Doctors have an abundance of patient-facing software and hardware solutions; while the variety is welcomed, it is sometimes hard to figure out what is best for one’s practice. As the Co-Founder of an EHR company, I’ve come across a series of modern practice set-ups and have found some similarities in the toolkits or “black bags” of some of the most efficiently run medical offices. Based on my meetings with hundreds of physicians, here’s some tips and insight on solutions and technology for the doctor of the future.
Patient access provide your patients with access to their medical record, including key information like prescriptions, allergies and lab results. Additionally, a portal can provide your patients with the ability to view and pay their bills, send and receive messages from their doctor and schedule appointments. Patient portals provide patients with all of the features mentioned above, and some like drchrono’s onpatient provide easy access through the cloud or an app and this is a big one, the ability to synchronize with Apple’s latest Health app and share their wellness data with their physician in an easy-to-digest format.
Electronic Health Records (EHR)
Paper has become a thing of the past in most doctors’ offices. From Meaningful Use requirements to the need for a better doctor-patient experience, doctors are embracing EHRs in droves. Of course, like everything else, some solutions are better (or even far better) than others. When selecting an EHR, look for a solution that is server-less, allows for easy access via cloud or iPad and iPhone (via native apps, not cloud), includes advanced features like speech-to-text, free draw and HIPAA-compliant file storage and sharing. Additionally, your solution should integrate billing, prescriptions, and faxing into the app itself.
Look for one that offers a free account and complimentary demos so you can try it out before you sign-up. You can sign-up for a free demo of drchrono here.
Forget the days of handing a clipboard to a patient and asking them to fill out long forms, instead, utilize a check-in app. Hand your patient an iPad or other hardware and have them fill out customized forms easily on the device; information is transferred to the front desk, in real time, to review. We find Patient Check-In to be one of the most popular and efficient apps for our customers.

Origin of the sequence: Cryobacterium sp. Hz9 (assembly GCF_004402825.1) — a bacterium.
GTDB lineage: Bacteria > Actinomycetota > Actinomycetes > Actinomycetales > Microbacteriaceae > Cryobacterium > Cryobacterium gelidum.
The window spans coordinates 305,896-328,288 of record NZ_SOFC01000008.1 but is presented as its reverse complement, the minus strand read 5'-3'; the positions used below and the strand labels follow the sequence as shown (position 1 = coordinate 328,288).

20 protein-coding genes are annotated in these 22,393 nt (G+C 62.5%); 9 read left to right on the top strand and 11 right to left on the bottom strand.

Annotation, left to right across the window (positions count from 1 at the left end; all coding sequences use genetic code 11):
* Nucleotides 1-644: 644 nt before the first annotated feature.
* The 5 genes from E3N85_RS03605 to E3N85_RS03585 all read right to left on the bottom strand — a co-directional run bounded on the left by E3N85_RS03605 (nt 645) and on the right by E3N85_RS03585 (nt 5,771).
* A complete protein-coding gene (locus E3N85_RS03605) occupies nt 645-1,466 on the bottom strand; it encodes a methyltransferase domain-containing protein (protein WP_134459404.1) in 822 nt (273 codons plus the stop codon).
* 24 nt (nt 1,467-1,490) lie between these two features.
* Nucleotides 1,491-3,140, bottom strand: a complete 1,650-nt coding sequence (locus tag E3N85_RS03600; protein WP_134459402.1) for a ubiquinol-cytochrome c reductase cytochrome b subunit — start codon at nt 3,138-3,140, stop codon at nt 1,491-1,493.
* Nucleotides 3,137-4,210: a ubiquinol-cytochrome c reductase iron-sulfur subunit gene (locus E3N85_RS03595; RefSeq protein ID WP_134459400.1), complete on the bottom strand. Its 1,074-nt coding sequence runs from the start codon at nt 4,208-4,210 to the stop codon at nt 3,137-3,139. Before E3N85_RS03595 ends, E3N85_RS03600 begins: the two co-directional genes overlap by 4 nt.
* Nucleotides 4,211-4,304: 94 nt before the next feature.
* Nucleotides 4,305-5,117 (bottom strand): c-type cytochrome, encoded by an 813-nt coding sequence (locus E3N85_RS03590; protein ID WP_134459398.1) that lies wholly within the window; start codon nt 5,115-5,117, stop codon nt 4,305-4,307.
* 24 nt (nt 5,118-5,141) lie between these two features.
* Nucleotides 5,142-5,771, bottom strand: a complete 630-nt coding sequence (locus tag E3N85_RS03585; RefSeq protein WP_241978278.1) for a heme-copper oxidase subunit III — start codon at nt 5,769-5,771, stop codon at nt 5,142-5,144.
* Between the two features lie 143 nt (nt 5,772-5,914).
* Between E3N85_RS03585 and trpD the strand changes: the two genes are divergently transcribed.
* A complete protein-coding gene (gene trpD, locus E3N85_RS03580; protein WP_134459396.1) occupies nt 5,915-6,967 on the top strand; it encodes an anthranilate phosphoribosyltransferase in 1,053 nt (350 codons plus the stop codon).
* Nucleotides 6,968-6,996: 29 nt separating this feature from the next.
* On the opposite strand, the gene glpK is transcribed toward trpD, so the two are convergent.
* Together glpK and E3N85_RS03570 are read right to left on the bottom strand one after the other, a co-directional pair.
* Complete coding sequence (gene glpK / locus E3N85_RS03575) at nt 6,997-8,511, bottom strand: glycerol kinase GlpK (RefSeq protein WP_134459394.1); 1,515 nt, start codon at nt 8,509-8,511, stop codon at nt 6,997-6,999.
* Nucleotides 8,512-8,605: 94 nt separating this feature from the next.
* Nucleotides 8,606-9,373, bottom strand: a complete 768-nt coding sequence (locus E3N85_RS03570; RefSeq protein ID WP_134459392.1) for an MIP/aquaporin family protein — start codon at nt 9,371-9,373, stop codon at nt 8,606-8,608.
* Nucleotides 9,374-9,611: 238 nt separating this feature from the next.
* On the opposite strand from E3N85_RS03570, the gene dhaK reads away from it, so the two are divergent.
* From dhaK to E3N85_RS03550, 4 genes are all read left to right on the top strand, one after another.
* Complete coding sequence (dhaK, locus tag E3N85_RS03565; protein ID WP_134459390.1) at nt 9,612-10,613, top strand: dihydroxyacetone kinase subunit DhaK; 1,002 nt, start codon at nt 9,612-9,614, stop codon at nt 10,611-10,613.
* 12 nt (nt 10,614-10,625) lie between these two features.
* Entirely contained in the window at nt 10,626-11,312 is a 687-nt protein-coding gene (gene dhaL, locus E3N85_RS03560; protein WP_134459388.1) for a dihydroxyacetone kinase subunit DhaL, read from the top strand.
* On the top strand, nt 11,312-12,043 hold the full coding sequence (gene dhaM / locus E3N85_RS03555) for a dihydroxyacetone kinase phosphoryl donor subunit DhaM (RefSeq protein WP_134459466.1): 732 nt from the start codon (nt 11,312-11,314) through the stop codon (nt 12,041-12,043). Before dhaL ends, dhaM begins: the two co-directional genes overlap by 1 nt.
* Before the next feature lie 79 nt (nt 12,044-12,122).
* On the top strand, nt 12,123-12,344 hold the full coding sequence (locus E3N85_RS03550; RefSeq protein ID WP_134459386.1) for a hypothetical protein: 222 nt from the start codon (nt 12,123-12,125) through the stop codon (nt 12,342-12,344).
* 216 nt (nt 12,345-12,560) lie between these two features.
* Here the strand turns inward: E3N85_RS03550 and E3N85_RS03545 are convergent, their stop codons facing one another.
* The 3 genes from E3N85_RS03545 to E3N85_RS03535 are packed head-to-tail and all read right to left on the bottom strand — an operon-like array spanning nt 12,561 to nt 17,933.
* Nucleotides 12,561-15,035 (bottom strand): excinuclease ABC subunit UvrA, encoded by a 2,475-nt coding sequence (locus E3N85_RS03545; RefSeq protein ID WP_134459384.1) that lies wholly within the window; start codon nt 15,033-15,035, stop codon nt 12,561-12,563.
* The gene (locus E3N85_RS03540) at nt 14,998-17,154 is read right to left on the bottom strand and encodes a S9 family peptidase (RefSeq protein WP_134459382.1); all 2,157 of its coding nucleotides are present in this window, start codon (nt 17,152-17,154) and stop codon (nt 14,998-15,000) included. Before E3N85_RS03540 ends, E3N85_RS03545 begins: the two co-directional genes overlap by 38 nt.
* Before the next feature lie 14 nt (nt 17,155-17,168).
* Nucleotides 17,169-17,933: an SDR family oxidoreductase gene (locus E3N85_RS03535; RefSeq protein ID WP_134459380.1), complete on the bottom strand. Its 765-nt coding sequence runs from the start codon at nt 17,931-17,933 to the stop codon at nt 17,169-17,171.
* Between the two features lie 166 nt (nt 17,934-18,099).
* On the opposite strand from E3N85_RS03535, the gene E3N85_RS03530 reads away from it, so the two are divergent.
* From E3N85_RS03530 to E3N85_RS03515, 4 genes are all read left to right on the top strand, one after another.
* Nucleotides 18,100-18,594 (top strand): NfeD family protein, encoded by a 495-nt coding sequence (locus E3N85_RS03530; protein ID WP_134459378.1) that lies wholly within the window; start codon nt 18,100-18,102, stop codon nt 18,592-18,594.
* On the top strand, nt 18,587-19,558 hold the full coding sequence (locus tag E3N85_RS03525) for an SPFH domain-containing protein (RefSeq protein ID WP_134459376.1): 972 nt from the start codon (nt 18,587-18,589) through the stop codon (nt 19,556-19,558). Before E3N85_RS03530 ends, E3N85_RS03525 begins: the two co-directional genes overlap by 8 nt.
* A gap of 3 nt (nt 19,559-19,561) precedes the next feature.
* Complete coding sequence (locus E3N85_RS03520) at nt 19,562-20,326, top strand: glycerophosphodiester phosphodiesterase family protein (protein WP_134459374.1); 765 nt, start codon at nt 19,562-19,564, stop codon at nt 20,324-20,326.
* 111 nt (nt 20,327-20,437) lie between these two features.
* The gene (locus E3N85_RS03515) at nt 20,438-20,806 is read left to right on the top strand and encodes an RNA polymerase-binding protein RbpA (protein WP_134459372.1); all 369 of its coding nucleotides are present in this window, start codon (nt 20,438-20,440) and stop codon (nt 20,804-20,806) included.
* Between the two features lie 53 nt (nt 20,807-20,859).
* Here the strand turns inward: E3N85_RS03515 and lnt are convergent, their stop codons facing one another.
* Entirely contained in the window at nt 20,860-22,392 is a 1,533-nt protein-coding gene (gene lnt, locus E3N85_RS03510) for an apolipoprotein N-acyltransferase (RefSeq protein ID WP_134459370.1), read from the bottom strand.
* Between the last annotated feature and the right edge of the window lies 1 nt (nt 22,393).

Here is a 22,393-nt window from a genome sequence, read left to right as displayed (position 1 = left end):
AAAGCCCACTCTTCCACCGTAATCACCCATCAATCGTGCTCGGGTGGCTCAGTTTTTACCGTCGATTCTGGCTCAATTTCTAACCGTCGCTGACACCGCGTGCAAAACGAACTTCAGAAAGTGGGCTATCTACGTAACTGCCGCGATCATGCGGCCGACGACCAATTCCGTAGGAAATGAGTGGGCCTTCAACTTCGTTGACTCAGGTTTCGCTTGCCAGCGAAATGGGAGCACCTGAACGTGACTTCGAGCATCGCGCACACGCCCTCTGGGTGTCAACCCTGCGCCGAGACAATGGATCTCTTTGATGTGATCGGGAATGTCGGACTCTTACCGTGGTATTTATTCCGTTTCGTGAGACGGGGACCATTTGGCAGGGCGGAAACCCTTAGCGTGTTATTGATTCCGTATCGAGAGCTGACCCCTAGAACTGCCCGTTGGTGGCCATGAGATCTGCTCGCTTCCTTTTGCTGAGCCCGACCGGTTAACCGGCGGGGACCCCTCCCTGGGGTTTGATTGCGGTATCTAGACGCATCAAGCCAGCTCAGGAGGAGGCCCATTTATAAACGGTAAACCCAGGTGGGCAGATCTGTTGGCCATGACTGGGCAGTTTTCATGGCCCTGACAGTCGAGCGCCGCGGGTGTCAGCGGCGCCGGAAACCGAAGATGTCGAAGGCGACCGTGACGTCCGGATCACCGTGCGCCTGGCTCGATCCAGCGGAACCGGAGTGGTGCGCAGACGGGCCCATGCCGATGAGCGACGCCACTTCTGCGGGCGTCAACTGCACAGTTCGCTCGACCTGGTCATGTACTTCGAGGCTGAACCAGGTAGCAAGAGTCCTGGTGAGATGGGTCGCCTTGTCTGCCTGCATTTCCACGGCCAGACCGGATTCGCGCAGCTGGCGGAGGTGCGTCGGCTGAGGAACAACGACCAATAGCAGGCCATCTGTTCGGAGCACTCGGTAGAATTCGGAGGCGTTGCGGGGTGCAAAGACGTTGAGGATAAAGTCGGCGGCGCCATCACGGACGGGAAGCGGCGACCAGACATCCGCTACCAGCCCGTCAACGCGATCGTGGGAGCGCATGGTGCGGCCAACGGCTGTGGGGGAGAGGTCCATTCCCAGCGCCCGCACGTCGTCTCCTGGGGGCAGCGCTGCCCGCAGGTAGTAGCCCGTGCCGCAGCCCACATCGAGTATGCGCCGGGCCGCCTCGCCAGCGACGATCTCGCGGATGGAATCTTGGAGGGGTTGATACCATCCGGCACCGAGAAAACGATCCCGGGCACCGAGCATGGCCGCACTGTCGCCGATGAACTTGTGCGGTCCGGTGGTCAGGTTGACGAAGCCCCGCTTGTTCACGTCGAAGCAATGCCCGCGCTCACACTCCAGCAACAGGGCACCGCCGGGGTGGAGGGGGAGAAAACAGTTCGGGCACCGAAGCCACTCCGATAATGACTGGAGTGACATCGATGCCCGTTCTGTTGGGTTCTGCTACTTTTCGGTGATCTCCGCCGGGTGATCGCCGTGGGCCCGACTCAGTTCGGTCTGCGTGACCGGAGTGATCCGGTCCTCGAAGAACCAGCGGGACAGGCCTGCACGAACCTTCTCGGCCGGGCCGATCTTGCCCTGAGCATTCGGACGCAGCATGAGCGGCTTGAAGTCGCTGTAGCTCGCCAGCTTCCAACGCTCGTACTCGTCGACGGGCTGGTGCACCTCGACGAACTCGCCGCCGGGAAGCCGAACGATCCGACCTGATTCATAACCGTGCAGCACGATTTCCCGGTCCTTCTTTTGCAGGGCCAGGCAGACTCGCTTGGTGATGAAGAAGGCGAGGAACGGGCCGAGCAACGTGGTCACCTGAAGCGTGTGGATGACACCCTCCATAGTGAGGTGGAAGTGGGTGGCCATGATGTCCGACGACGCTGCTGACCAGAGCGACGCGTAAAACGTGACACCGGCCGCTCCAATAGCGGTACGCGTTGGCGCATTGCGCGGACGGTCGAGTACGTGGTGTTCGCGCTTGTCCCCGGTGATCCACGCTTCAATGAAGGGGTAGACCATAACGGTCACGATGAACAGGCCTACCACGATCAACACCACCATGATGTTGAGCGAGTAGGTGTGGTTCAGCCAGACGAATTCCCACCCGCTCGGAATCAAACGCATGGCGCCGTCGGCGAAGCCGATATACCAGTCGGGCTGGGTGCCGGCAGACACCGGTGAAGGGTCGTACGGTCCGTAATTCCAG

Hardware Must Haves
I recommend an iPad Mini 3 or an iPad Air 2; the Retina display is excellent and the two integrated microphones integrated with both models ensure that your voice will be picked up at an extremely high rate if you are using EHR features like medical speech-to-text.
Apple Cinema Display
For any doctor who is using a Mac or iPad, an Apple cinema display is a must have. The screen provides you with an extra 27 inches of screen space, making sure you have enough real estate to get your work done.
Perhaps the most underrated piece of hardware is the Apple TV. Doctors can utilize AirPlay, which allows doctors the ability to share their laptop, iPad or iPhone screen to a larger TV (even very large TVs). With the swipe of a few fingers, a doctor can project their device on a large screen, and share a medical record with patients or colleagues. The best part, Apple TV only costs $99.00 dollars!
Doctors need a great scanner to scan papers at high speeds. One scanner family I’ve seen used most frequently are Fujitsu ScanSnap Scanners; these are small very fast scanner, scan double-sided, and can also scan to PDF and other file formats with the click of a button.
HP printers are a great idea; they are dependable and work very well with both PC and Macs.
The most savvy of electronic medical records platforms have fax services built in. For those who want a fax service outside of their EHR, there are great fax services like HelloFax these services allow you to send and receive faxes from your computer.
Article by Daniel Kivatinos, COO and Co-Founder, drchrono
Daniel drives direction, brand vision, and business strategy for drchrono. Daniel’s focus has been in the technology space since 2001, as a software engineer and entrepreneur. Daniel holds an M.S. in Computer Science and a B.S. in Computer Science & Psychology from Stony Brook University.